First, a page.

By Linda Wiggen Kraft

Healthy Planet Green & Growing Editor


Sometimes the best gifts are those that are truly beautiful, cost almost nothing and are made from things that normally get recycled or end up in the landfill.  For years I have made two garden gifts that always get rave reviews.  They are envelopes made from magazines or calendar pages, and decoupage watering cans covered with photos of flowers from plant catalogs.

Most garden lovers get stacks of plant catalogs and magazines with all sizes of colorful photos.  Beautiful calendars filled with art and photos are often tossed after use.  All these paper pages are full of images that can live on as garden crafts and gifts.

Envelopes from magazine and calendar pages are easy to make. Templates for different envelope sizes can be found online.  Print the templates on cardstock or regular paper and cut out.  Photo or art images that are large enough so that most of the template covers the image work best. Trace the template with a heavy marker and cut out the envelope shape.  Fold on folding lines and use glue stick or double stick tape to hold sides together. Use stick-on address labels and adhesive backed stamps. Cut white or colored 8.5 x 11 inch paper to fit the envelope for your letter or note.  Send to family and friends, or even pay your bills in them. Or give them to others as gifts.  I have been thanked by people for sending these envelopes and told how this beautiful surprise brightens their day.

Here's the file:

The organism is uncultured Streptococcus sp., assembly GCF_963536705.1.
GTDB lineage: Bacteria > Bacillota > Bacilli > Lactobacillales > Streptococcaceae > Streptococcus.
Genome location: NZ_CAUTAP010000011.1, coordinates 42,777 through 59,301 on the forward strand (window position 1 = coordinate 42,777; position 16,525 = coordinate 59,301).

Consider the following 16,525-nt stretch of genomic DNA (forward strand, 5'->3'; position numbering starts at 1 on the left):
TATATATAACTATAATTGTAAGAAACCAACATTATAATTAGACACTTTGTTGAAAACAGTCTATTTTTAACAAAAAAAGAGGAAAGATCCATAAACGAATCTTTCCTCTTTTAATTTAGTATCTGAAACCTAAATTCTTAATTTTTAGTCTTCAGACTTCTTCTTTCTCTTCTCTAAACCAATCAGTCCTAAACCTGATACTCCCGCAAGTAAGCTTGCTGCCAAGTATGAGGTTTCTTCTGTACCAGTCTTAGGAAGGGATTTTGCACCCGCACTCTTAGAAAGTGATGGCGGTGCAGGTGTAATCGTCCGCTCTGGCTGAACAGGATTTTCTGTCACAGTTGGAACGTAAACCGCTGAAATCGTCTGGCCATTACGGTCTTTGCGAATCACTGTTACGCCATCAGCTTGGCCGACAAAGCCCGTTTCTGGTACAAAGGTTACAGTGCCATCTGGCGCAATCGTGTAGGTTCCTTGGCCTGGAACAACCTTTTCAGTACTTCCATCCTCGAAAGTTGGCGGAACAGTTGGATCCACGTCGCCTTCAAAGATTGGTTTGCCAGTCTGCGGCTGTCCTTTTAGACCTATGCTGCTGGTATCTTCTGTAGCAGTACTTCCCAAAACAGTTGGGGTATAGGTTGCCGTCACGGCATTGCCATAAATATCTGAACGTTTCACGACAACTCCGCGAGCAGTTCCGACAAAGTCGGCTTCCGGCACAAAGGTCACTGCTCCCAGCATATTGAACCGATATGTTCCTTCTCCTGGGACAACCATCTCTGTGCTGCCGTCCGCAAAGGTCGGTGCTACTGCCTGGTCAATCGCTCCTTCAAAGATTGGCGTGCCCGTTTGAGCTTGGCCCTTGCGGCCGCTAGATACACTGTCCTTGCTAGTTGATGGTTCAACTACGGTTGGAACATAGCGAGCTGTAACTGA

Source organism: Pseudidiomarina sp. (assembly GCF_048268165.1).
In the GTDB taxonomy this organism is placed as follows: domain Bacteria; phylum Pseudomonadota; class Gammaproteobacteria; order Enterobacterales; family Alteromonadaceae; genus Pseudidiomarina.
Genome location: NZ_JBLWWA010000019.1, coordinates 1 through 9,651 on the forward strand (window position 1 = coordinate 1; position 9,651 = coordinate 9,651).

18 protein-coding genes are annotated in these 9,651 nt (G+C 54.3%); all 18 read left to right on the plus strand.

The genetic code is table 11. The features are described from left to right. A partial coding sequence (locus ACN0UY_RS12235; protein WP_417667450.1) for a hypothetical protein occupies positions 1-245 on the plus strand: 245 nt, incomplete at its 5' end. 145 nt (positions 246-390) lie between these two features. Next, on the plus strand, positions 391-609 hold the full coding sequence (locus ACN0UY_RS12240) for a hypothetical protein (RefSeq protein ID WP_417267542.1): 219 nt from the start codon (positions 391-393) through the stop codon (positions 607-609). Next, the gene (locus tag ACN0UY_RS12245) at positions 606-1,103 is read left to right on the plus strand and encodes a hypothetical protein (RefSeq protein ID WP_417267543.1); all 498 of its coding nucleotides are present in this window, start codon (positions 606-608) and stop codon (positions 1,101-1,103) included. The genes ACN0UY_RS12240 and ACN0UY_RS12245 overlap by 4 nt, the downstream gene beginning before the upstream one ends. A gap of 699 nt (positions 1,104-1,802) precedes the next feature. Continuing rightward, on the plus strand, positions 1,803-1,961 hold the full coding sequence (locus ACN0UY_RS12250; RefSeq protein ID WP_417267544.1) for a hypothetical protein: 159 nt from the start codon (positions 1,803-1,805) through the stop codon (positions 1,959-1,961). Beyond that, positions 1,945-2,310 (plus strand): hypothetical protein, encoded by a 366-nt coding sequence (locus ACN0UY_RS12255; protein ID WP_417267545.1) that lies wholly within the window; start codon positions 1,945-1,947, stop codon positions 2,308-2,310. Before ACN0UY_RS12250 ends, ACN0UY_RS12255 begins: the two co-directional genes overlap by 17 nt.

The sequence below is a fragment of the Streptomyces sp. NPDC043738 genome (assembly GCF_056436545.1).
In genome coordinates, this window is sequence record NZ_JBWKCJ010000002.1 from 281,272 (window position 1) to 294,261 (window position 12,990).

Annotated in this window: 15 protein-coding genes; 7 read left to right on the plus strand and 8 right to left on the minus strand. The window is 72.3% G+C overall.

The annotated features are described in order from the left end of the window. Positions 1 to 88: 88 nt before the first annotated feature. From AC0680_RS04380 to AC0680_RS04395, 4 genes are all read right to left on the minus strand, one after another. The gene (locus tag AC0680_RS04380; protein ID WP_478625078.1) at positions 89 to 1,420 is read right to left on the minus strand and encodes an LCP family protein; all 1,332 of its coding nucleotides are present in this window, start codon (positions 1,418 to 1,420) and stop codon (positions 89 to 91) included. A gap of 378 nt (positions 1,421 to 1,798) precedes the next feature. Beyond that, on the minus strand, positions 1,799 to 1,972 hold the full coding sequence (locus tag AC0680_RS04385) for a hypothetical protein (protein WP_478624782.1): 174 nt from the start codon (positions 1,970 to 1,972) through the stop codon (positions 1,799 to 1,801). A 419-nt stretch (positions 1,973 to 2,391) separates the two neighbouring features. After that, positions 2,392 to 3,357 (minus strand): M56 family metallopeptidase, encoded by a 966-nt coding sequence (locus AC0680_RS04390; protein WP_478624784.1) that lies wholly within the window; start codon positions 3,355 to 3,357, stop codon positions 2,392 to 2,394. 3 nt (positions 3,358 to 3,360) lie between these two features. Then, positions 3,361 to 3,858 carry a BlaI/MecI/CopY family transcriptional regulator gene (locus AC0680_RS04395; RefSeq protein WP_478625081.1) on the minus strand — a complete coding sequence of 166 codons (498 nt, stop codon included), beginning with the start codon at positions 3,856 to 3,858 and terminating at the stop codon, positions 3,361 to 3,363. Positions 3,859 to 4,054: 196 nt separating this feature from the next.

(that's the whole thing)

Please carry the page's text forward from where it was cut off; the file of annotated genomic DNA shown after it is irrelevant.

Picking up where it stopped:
A more ambitious craft project, but one that will last for many years if used inside, is a decoupage watering can.  Cut out flower and garden photos in varying sizes from less than an inch to about five inches. Hundreds will be needed. Cutting out can be done when watching tv or while sitting in waiting places. Carry a zip lock bag with paper pages and scissors for always-handy cutting.  Plastic watering cans in all sizes can be used, but the ones with smooth sides and no embossed designs work best.

Use a brush and craft glue diluted with water to cover both sides of the cut out images. Adhere to the center of the watering can first, continue working all the way around on all outer surfaces. Fold paper over the edges of the openings.  Let the watering can dry thoroughly and then spray with a polyurethane or other protective coating in a well ventilated area or outside.

Let the images of gardens, flowers and art live on in these craft projects.  They make great gifts for anyone, not only garden lovers.   www.creativityforthesoul.com